1.a narrative account that experiments with or explores the idea of storytelling, often by drawing attention to its own artificiality.
"Don Quixote is a work of fiction but also a metanarrative"
2.an overarching account or interpretation of events and circumstances that provides a pattern or structure for people’s beliefs and gives meaning to their experiences.
"traditional religions provide stories that deliver a metanarrative about how we should live our lives"
And so, I think we can say that All Moments is One Moment is, indeed, a metanarrative. But what do I know, i only wrote it/lived it/dreamed it/ argued it... insofar as I am the author, and there are those who would suggest that the author has little claim to their narrative. I recently came across this opinion... (once the text is published the author has nothing to do with it) I will just say 68 and leave it at that.
Tone is really important in spoken Chinese. And the way I’ve been learning, via Pinyin, being tone deaf can throw up some interesting conundrums as regards characters (and what they ‘mean’)
Perhaps simply learning character after character ‘for what it is’ would have been easier, but in order to render a word (known) from English into a Chinese character, my process was to write it in pinyin on the keyboard and have it converted into Chinese. Tones are VITAL for this process. Also, it’s kind of cool to know how to pronounce the characters. The relationship between reading and speaking and thinking and understanding is a deep one (beyond my immediate brief.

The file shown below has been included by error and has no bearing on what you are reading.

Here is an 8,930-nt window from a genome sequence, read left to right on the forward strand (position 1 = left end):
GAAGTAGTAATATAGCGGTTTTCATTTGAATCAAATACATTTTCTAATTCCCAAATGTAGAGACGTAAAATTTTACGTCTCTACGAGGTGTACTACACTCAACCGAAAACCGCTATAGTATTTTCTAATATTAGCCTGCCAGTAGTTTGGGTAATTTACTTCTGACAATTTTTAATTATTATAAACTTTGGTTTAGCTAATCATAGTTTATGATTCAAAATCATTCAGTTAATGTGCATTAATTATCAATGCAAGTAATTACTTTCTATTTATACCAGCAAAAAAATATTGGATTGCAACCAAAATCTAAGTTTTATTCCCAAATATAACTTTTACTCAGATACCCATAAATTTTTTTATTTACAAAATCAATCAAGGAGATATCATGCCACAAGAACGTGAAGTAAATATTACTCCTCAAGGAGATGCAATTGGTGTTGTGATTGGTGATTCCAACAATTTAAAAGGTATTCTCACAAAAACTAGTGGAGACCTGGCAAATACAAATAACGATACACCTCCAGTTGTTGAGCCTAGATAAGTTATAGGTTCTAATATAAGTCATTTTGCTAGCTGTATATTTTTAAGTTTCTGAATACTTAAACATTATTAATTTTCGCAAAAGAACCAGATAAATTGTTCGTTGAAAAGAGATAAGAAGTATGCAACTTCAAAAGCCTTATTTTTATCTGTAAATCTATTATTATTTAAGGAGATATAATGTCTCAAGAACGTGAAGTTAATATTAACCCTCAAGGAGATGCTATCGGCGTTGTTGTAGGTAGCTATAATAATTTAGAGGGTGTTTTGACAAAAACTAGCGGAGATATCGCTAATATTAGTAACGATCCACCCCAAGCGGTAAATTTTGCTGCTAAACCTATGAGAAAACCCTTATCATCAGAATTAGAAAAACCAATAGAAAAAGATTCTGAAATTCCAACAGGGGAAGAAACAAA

Pretty quickly when dealing with Chinese you come across the ‘issue’ of Wade-Giles and Pinyin. I’ve gone with Pinyin, not least because at least it was ‘invented’ by a Chinese person. But there is further possible confusion when trying to consider the classical/traditional and modern simplified characters. All of this is way beyond me at present, I’m just beginning on this journey. But at the stage I got to while writing All Moments, creatively, the ability to play around with what seem flexible ‘wordconcepts’ offered by characters was very appealing.
I know that, if my Chinese was better I might have a completely different view to things, but as a learner, struggling to make sense of ‘which character’ to use, I have been able to play with characters almost as one would play with ‘sounds’ - the tones affect the written character and if one doesn’t know the appropriate tone one can come us with some interesting character choices. The concept of the ‘typo’ in Chinese is therefore amusing to me (and pretty scary!) If you use the wrong tone, you find you’re saying a completely different word. And so, when trying to discover the most appropriate character, there’s many levels to explore.